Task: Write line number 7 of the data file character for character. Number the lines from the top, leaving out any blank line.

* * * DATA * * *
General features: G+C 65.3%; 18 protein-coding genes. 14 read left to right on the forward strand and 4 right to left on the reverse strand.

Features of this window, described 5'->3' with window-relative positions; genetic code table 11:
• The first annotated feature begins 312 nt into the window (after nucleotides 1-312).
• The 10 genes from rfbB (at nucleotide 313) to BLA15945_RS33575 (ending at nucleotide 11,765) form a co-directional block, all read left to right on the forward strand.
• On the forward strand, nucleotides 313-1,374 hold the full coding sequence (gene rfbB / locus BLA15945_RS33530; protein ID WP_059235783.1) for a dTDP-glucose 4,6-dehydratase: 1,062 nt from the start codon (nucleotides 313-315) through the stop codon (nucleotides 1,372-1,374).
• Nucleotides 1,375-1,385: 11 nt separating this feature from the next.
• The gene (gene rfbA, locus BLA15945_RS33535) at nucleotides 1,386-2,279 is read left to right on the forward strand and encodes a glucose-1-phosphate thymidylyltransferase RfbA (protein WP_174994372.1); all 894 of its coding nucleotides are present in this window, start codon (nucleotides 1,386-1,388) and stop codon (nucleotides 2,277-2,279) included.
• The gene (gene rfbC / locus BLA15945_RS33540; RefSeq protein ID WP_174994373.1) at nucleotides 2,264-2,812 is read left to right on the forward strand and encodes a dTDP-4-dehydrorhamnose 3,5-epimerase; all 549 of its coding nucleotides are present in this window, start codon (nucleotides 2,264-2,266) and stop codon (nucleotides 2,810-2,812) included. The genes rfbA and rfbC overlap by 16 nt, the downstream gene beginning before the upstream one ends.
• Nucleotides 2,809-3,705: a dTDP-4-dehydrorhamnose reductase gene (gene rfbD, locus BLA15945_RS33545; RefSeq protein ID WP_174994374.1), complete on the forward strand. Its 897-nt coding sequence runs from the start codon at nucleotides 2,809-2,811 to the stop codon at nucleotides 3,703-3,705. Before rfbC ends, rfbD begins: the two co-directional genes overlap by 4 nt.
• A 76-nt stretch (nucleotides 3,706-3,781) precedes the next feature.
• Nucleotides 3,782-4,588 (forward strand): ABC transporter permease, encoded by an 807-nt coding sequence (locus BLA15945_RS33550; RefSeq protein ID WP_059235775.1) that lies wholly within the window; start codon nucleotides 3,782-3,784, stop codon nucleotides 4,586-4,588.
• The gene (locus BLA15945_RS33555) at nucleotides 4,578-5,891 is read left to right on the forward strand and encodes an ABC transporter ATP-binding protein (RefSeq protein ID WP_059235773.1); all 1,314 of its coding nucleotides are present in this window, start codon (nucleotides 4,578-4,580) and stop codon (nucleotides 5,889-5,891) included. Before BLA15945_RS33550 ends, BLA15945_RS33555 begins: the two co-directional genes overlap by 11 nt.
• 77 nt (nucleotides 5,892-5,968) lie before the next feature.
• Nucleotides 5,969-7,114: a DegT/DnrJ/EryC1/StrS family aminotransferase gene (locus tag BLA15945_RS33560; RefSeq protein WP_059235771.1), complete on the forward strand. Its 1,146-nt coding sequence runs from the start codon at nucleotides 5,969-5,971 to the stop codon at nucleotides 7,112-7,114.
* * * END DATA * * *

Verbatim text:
• The gene (gene rfbA, locus BLA15945_RS33535) at nucleotides 1,386-2,279 is read left to right on the forward strand and encodes a glucose-1-phosphate thymidylyltransferase RfbA (protein WP_174994372.1); all 894 of its coding nucleotides are present in this window, start codon (nucleotides 1,386-1,388) and stop codon (nucleotides 2,277-2,279) included.